3 Lessons About the Future of the Cloud
April 06, 2018

Steve Francis
LogicMonitor

Share this

Most companies are adopting a cloud strategy. In ServiceNow's Cloud Tipping Point Survey, half of all enterprises reported they are now "cloud-first," meaning that the next workload they deploy will go to the cloud instead of their data center.

It took 20 years from the time the term "cloud computing" was coined to reach this milestone. When will we be at a point where virtually all enterprise workloads are run in the cloud and how will that change things for IT?

To find out, we commissioned our own survey, Cloud Vision 2020: The Future of the Cloud. We started with a group of core influencers – people whose job it is to follow cloud computing. This group of 88 "cloud cognoscenti" included industry analysts, media, consultants and cloud vendors. We then followed that up with another survey fielded at the 2017 AWS re:Invent conference in Las Vegas where we received 195 additional responses from the people tasked with workload deployments in the real world.


The results were fascinating. I'll share three fundamental lessons we learned in the survey as well as some advice for going forward.

Lesson 1: The Reasons Why Enterprises Embrace Cloud Computing Are Changing

Why do enterprises use cloud today? The drivers of cloud computing today will sound very familiar: digital transformation, IT agility and the rise of the DevOps culture.

Those make perfect sense. Digital transformation aims to put the customer at the center of a company's automation strategy, and cloud is an excellent way to accomplish that. IT agility is much easier to achieve when someone else is responsible for your infrastructure, and you can focus on applications. The DevOps culture relies on cloud computing to achieve the speed and efficiency it was designed to deliver.

But by 2020 we expect those drivers to shift, revealing a new top-driver: artificial intelligence (AI)/machine learning. That wasn't what I expected, but it makes sense.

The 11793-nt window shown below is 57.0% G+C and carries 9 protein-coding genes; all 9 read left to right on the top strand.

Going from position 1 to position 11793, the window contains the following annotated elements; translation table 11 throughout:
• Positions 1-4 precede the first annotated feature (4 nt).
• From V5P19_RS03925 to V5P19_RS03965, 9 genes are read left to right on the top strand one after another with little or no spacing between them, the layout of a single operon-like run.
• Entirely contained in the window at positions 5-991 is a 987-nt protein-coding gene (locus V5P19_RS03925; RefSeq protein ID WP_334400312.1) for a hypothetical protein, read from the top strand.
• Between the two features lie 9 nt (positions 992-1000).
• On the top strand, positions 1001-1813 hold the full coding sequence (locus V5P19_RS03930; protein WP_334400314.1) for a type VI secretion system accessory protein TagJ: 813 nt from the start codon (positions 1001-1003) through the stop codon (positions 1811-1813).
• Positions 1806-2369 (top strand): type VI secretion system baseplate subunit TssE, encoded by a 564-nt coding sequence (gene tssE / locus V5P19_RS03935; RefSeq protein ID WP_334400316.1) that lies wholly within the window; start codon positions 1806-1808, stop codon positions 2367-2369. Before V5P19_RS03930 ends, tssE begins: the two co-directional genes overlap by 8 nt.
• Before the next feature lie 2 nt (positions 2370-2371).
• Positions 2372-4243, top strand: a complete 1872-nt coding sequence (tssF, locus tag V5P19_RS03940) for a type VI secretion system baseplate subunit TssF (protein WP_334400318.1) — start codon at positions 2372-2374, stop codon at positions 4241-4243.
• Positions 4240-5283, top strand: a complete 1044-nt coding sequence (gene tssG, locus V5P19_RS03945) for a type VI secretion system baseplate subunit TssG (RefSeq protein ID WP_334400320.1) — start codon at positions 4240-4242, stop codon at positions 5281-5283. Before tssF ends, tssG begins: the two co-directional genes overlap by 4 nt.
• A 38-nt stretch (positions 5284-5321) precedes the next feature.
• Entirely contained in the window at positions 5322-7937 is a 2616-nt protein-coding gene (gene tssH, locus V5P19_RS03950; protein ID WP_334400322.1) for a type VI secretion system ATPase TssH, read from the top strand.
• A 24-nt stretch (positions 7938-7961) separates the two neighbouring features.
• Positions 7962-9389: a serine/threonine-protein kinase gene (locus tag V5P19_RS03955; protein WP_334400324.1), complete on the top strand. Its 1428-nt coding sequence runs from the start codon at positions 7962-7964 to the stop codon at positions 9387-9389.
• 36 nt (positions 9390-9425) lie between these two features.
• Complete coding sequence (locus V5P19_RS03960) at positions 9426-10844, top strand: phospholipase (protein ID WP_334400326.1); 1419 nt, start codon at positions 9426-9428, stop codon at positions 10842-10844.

First, AI provides the ability to extract insight from the massive "data lakes" that enterprises are collecting about their application performance and behavior. Similarly, public cloud provides the scale to provide the massive compute resources AI needs.

But more than storage and compute, the public cloud is quickly becoming a hub for AI services that developers can integrate to build sophisticated AI applications. AWS, for example, has been busy adding Machine Learning-as-a-Service capabilities.

Lesson 2: It's Going to be a Hybrid World for the Foreseeable Future

ServiceNow's survey showed that half of all enterprises are now cloud-first, but that means half are not. And, even if an enterprise is cloud-first, it will still have many legacy workloads in an on-premises data center.

We asked survey respondents to forecast when they felt nearly all (95 percent) workloads would finally be in the cloud. Predictably, a few enthusiastic cloud supporters predicted this would happen within one year (6 percent) or two years (9 percent). However, nearly two-thirds (64 percent) felt that we won't reach the 95 percent threshold for 7 years or more. In fact, one in eight respondents say we'll never reach that important threshold.

Clearly, we'll be living in a world with both on-premises and cloud workloads for the foreseeable future.

Lesson 3: AWS Dominates, But The Marketshare Race Isn't Over

Amazon's AWS has been an amazing success. Analysts report that AWS enjoys 47 percent of the public cloud market today, with Microsoft Azure at 10 percent and Google Cloud Platform at 4 percent. Other companies, such as IBM Softlayer, make up the remainder with 2 percent or less each. That's a commanding lead, but will it hold going forward?